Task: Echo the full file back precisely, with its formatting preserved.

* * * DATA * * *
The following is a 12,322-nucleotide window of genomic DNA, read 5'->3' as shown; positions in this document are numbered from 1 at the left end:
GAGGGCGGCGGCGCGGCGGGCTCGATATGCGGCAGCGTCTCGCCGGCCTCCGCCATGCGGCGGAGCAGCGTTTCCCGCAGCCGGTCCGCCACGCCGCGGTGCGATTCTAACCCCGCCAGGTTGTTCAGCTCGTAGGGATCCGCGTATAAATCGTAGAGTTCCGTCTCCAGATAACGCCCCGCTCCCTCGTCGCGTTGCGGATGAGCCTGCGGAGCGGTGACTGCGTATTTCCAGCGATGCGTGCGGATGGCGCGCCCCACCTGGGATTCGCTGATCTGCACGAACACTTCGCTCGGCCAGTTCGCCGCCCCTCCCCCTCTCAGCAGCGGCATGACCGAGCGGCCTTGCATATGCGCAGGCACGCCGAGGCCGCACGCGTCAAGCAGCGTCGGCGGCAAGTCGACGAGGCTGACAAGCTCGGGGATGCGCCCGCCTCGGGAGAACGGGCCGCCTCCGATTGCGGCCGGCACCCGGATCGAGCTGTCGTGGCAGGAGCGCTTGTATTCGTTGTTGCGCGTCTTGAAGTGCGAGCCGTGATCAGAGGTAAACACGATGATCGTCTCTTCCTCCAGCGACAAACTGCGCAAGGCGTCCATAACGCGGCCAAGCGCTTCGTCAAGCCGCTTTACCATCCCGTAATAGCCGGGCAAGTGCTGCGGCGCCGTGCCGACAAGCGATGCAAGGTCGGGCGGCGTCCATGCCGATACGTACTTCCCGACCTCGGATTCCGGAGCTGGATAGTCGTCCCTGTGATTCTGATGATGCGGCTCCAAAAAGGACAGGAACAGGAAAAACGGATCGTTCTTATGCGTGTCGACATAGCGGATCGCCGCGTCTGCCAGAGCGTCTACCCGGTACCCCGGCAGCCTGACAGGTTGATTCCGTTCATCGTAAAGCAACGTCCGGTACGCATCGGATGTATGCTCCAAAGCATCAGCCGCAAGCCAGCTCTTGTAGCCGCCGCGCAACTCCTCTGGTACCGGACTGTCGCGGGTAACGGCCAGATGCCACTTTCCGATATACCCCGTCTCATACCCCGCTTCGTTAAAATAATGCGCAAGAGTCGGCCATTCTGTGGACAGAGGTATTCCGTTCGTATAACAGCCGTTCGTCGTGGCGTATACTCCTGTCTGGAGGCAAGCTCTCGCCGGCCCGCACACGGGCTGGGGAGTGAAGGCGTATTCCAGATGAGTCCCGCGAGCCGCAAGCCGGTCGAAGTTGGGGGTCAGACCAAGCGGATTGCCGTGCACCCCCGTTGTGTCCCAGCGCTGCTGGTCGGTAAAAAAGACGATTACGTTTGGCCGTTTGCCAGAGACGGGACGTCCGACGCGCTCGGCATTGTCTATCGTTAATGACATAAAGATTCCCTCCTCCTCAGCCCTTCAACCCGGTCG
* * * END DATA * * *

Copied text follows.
The following is a 12,322-nucleotide window of genomic DNA, read 5'->3' as shown; positions in this document are numbered from 1 at the left end:
GAGGGCGGCGGCGCGGCGGGCTCGATATGCGGCAGCGTCTCGCCGGCCTCCGCCATGCGGCGGAGCAGCGTTTCCCGCAGCCGGTCCGCCACGCCGCGGTGCGATTCTAACCCCGCCAGGTTGTTCAGCTCGTAGGGATCCGCGTATAAATCGTAGAGTTCCGTCTCCAGATAACGCCCCGCTCCCTCGTCGCGTTGCGGATGAGCCTGCGGAGCGGTGACTGCGTATTTCCAGCGATGCGTGCGGATGGCGCGCCCCACCTGGGATTCGCTGATCTGCACGAACACTTCGCTCGGCCAGTTCGCCGCCCCTCCCCCTCTCAGCAGCGGCATGACCGAGCGGCCTTGCATATGCGCAGGCACGCCGAGGCCGCACGCGTCAAGCAGCGTCGGCGGCAAGTCGACGAGGCTGACAAGCTCGGGGATGCGCCCGCCTCGGGAGAACGGGCCGCCTCCGATTGCGGCCGGCACCCGGATCGAGCTGTCGTGGCAGGAGCGCTTGTATTCGTTGTTGCGCGTCTTGAAGTGCGAGCCGTGATCAGAGGTAAACACGATGATCGTCTCTTCCTCCAGCGACAAACTGCGCAAGGCGTCCATAACGCGGCCAAGCGCTTCGTCAAGCCGCTTTACCATCCCGTAATAGCCGGGCAAGTGCTGCGGCGCCGTGCCGACAAGCGATGCAAGGTCGGGCGGCGTCCATGCCGATACGTACTTCCCGACCTCGGATTCCGGAGCTGGATAGTCGTCCCTGTGATTCTGATGATGCGGCTCCAAAAAGGACAGGAACAGGAAAAACGGATCGTTCTTATGCGTGTCGACATAGCGGATCGCCGCGTCTGCCAGAGCGTCTACCCGGTACCCCGGCAGCCTGACAGGTTGATTCCGTTCATCGTAAAGCAACGTCCGGTACGCATCGGATGTATGCTCCAAAGCATCAGCCGCAAGCCAGCTCTTGTAGCCGCCGCGCAACTCCTCTGGTACCGGACTGTCGCGGGTAACGGCCAGATGCCACTTTCCGATATACCCCGTCTCATACCCCGCTTCGTTAAAATAATGCGCAAGAGTCGGCCATTCTGTGGACAGAGGTATTCCGTTCGTATAACAGCCGTTCGTCGTGGCGTATACTCCTGTCTGGAGGCAAGCTCTCGCCGGCCCGCACACGGGCTGGGGAGTGAAGGCGTATTCCAGATGAGTCCCGCGAGCCGCAAGCCGGTCGAAGTTGGGGGTCAGACCAAGCGGATTGCCGTGCACCCCCGTTGTGTCCCAGCGCTGCTGGTCGGTAAAAAAGACGATTACGTTTGGCCGTTTGCCAGAGACGGGACGTCCGACGCGCTCGGCATTGTCTATCGTTAATGACATAAAGATTCCCTCCTCCTCAGCCCTTCAACCCGGTCG